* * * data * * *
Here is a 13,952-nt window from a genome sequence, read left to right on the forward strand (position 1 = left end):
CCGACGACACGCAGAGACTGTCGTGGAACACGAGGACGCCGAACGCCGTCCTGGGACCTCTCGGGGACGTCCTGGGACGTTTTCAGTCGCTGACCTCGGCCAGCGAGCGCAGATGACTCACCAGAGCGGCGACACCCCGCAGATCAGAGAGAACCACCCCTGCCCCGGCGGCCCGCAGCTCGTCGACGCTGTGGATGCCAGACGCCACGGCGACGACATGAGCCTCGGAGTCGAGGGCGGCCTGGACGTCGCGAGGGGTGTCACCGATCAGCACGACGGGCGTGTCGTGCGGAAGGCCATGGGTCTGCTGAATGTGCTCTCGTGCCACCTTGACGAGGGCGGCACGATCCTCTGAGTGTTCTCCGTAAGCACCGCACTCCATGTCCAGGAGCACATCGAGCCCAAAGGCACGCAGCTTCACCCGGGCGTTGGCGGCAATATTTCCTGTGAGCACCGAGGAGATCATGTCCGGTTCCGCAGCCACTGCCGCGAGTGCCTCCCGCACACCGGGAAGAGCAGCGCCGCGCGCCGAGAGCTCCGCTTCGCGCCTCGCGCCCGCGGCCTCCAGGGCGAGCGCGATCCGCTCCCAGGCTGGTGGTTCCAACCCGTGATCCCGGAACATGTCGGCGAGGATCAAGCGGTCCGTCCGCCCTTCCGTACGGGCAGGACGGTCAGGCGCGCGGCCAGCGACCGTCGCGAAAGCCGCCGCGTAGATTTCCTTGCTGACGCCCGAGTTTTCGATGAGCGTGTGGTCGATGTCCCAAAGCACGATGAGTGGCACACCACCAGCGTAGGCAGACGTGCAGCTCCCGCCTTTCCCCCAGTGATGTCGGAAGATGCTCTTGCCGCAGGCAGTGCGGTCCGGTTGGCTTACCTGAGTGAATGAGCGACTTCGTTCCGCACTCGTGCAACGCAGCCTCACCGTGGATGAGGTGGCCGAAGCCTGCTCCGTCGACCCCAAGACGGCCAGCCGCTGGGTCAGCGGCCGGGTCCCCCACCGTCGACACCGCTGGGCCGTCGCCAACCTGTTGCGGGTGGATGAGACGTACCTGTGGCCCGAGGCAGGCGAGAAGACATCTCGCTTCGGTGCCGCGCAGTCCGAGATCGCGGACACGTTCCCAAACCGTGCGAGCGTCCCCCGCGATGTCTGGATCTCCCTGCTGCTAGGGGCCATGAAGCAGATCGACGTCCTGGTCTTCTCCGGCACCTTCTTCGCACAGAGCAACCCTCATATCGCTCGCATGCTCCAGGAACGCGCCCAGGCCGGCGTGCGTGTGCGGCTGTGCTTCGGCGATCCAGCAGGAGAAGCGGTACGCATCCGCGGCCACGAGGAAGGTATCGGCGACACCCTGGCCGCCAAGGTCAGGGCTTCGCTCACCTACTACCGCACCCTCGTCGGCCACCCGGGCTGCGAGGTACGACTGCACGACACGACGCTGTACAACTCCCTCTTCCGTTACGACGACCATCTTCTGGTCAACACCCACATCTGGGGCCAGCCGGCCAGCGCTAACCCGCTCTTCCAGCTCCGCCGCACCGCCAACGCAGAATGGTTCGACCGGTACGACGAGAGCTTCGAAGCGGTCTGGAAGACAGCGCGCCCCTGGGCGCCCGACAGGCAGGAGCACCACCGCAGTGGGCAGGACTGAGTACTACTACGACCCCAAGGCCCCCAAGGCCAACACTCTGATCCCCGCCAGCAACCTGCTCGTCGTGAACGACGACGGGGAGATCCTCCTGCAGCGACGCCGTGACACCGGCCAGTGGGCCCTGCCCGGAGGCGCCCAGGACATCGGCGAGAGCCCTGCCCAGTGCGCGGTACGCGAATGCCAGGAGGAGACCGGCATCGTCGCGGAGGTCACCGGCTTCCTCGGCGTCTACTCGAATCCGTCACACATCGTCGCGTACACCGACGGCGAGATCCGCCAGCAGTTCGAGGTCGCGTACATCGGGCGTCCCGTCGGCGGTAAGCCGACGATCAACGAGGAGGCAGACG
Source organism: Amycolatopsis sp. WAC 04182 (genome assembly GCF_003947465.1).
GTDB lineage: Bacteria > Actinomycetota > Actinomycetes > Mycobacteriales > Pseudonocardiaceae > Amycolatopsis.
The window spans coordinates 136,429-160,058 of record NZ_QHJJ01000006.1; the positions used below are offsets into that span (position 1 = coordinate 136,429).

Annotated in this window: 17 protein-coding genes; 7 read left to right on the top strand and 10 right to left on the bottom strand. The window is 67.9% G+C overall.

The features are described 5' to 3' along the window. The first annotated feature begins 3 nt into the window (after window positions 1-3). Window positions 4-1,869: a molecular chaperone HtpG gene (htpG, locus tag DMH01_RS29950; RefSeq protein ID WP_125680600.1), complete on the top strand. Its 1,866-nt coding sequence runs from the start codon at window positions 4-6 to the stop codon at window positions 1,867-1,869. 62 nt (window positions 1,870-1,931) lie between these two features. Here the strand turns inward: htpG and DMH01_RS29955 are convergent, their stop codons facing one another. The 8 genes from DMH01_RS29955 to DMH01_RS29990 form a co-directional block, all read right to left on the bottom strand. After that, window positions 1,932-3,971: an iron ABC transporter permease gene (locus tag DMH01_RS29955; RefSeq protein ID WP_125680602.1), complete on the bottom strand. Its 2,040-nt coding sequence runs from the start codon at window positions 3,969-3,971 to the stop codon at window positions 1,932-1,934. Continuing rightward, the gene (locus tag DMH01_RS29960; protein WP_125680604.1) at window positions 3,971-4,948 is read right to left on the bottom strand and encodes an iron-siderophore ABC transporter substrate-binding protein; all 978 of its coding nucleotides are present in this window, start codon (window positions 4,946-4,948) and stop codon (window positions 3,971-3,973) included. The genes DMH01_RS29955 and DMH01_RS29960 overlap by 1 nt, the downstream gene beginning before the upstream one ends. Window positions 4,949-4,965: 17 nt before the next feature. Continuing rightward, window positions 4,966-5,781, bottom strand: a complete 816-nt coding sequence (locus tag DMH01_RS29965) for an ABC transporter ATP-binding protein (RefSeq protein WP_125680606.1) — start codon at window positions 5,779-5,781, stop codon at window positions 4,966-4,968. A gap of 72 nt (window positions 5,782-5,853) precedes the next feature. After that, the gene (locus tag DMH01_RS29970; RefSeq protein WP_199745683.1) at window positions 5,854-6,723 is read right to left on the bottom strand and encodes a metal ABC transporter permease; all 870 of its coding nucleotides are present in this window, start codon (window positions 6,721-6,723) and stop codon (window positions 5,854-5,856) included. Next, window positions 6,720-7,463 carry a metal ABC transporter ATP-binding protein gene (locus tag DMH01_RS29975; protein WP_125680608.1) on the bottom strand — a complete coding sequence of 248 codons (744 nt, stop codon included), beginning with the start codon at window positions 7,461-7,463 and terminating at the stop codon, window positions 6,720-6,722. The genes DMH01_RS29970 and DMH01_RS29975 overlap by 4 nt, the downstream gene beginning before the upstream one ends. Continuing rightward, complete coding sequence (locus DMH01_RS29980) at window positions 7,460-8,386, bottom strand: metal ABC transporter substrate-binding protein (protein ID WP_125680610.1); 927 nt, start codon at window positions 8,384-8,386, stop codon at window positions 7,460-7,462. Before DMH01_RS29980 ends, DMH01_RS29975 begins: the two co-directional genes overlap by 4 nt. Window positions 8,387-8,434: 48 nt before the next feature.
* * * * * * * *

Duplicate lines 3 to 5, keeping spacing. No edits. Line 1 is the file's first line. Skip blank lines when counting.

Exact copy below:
Source organism: Amycolatopsis sp. WAC 04182 (genome assembly GCF_003947465.1).
GTDB lineage: Bacteria > Actinomycetota > Actinomycetes > Mycobacteriales > Pseudonocardiaceae > Amycolatopsis.
The window spans coordinates 136,429-160,058 of record NZ_QHJJ01000006.1; the positions used below are offsets into that span (position 1 = coordinate 136,429).